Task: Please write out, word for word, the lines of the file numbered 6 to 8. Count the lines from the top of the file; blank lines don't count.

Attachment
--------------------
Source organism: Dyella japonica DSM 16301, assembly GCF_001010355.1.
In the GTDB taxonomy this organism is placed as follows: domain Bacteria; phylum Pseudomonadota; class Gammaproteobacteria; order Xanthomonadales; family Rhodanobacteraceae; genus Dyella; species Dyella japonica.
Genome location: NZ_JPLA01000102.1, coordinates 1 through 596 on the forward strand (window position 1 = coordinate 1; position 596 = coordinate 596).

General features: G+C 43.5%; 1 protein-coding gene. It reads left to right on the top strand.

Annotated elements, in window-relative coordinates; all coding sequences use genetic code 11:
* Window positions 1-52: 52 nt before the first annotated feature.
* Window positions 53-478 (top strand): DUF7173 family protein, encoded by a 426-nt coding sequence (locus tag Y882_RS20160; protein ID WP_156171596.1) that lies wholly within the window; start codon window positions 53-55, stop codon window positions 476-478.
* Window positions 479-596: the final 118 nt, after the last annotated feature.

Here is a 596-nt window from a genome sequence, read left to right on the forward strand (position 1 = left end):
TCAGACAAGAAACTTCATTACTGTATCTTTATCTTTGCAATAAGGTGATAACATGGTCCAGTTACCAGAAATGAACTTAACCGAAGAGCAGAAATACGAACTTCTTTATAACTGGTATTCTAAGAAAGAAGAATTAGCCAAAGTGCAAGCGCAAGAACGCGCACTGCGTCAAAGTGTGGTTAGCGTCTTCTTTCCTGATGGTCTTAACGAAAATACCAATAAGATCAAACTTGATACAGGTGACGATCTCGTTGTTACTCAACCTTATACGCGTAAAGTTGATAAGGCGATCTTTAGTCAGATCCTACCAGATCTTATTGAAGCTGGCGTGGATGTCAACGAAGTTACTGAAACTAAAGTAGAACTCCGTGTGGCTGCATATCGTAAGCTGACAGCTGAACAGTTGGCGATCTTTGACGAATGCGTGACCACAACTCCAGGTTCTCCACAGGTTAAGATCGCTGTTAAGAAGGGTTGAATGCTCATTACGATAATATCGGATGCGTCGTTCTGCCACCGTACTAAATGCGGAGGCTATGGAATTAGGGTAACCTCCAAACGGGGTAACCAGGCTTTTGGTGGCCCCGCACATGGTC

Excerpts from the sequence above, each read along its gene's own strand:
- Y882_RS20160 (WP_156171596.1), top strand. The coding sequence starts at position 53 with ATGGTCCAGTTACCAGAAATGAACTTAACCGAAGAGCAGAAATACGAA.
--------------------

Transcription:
* Window positions 1-52: 52 nt before the first annotated feature.
* Window positions 53-478 (top strand): DUF7173 family protein, encoded by a 426-nt coding sequence (locus tag Y882_RS20160; protein ID WP_156171596.1) that lies wholly within the window; start codon window positions 53-55, stop codon window positions 476-478.
* Window positions 479-596: the final 118 nt, after the last annotated feature.